It's Okay to Be Good

The other day someone at work asked me how I was doing and I genuinely answered, "good." Not "tired," "okay," "getting through the week," or any of the other generic responses I'd typically throw out there to disguise the fact that life was mediocre or even rough, depending on the day. 

I am good. I am doing better than well. I feel content, happy, optimistic, and ready to tackle life. Even when something not-so-great happens, like the pool guy informing me that some sort of digital salt-cell indicator board needs to be fixed, I don't feel like I'm going to lose it. 

While I wouldn't have described myself as necessarily depressed, pessimistic, or unhappy, the last... two or two and half years have been really tough, personally. And then you add a pandemic into the mix? I felt like I was constantly treading water to maintain normalcy for my son and to figure out how to somehow be okay in the place I was in at the time. It was exhausting. 

But now, the last few months, I'm still exhausted, but in a different way. My husband and I are both busy with our jobs, Sawyer is in in-person school more, my sister is around to help with childcare while I'm away, my exercise is at an all time high, I've had a lot Etsy orders, I'm seeing friends again, my eye problem is basically resolved, we have a lot of fun things on the books for May- I could go on, but, the million dollar question: who really wants to hear about the happy things?

You know the phrase "misery loves company?" I have this sneaking suspicion that a lot of people don't really want to hear about the good stuff, which I totally get if you're struggling. It's like a happy slap in the face and when you feel like crap that's the last thing you want. Good for you, being all happy while I'm sitting here feeling like a dumpster fire, thanks. Not that I walk around radiating giant happy face vibes, but I get it. Even if you love the person dearly, when you're in the middle of your own personal dumpster fire you don't necessarily want to hear about how someone else's has been extinguished.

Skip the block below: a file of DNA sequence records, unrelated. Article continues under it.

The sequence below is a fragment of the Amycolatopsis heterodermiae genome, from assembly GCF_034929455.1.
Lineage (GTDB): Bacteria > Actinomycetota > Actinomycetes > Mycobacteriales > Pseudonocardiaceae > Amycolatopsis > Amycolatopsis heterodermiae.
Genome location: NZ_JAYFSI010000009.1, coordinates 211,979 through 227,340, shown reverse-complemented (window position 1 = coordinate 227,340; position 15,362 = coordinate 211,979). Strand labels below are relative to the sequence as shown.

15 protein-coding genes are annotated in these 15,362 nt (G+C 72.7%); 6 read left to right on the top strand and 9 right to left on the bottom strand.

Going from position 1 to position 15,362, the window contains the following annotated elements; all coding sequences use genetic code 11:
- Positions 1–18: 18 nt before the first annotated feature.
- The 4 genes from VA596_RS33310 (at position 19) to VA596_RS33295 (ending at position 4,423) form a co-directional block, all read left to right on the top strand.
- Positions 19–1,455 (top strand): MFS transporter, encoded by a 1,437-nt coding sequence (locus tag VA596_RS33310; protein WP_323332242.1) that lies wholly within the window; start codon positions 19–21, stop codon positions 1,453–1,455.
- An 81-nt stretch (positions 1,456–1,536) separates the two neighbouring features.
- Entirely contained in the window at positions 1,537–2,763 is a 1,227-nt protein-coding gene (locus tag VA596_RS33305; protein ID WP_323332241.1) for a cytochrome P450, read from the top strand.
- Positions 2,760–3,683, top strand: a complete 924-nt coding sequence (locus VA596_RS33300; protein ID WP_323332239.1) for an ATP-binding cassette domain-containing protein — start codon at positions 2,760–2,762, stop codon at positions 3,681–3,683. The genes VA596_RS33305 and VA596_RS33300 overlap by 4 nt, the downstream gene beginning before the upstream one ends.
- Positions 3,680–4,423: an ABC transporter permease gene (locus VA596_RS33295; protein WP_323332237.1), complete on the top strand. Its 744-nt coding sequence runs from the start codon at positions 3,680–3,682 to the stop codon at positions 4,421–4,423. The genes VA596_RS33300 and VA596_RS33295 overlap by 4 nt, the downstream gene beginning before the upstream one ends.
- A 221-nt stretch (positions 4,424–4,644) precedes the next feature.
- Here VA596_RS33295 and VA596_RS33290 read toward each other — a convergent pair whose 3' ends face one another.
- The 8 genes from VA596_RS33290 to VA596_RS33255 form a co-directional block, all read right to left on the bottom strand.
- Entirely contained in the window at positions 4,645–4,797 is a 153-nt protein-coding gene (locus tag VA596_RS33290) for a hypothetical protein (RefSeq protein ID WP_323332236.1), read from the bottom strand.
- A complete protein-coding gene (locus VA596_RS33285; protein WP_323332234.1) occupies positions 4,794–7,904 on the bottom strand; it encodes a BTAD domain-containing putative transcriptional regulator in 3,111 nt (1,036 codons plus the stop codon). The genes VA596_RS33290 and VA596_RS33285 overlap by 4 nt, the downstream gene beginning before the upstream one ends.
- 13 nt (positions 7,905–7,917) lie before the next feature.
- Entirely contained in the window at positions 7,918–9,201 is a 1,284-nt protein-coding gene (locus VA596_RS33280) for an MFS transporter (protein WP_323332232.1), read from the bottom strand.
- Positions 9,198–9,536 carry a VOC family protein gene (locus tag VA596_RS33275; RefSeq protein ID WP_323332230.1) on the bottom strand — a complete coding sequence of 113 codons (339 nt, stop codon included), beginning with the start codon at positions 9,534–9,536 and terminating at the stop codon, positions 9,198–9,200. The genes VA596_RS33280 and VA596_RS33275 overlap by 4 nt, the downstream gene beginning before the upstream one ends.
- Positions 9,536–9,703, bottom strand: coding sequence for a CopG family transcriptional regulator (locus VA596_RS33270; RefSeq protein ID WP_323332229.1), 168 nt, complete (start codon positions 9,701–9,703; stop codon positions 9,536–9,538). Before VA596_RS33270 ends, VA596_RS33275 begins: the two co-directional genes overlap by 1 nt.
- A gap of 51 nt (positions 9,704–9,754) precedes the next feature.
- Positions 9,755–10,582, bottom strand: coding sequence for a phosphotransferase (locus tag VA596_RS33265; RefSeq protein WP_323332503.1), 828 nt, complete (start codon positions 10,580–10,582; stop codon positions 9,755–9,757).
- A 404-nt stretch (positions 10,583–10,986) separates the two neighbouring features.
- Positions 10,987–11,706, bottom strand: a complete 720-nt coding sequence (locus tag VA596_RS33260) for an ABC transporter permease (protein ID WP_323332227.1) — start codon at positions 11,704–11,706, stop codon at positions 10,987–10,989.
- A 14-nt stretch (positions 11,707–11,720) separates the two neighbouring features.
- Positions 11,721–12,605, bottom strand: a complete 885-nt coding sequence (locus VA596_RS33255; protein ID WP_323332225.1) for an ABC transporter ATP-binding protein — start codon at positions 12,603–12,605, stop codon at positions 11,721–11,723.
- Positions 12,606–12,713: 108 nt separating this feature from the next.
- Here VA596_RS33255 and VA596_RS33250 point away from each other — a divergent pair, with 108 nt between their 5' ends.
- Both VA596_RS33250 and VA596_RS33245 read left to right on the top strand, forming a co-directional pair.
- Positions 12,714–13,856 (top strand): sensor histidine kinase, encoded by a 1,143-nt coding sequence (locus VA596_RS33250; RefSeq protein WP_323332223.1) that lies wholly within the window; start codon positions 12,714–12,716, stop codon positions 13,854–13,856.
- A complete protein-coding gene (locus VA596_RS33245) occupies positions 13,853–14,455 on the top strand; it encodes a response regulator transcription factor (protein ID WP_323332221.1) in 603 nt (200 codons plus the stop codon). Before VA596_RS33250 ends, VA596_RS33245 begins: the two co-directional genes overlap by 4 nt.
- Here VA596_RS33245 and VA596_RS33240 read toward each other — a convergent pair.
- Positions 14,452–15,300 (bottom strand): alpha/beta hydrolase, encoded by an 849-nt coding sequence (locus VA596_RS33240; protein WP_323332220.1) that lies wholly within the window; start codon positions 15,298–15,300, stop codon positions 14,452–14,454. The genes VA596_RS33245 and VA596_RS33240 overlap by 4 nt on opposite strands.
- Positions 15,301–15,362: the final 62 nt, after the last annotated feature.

There's also the fact that there are so many horrible things happening in the world right now- India's COVID surge, the ongoing systemic racism in America, the drought, kids struggling academically after the pandemic... Who am I to be happy? What gives me that privilege?

So, no one likes a happy person, and if you are happy you should feel incredibly guilty about it, the end. 

But not really.

I compartmentalize in good times and in bad, so this is no different. You taper your happiness, depending on who you're around, reading the room. You enjoy your happiness, because it's a good thing. You acknowledge the bad in the world, because denial is unhealthy, and you use what you have to do better (I can donate a few bucks to causes I feel passionate about, work to reduce my carbon footprint, help my students make up for lost time, etc...). 

But, more than anything, you give thanks for the happiness. It won't be around forever, I know this as much as anyone. You can't let your guard down- lapses in unhappiness are inevitable. But until one comes up, you bask in your turn to feel good and you express gratitude for the opportunity to feel lighter. 

It really is okay to be good. 

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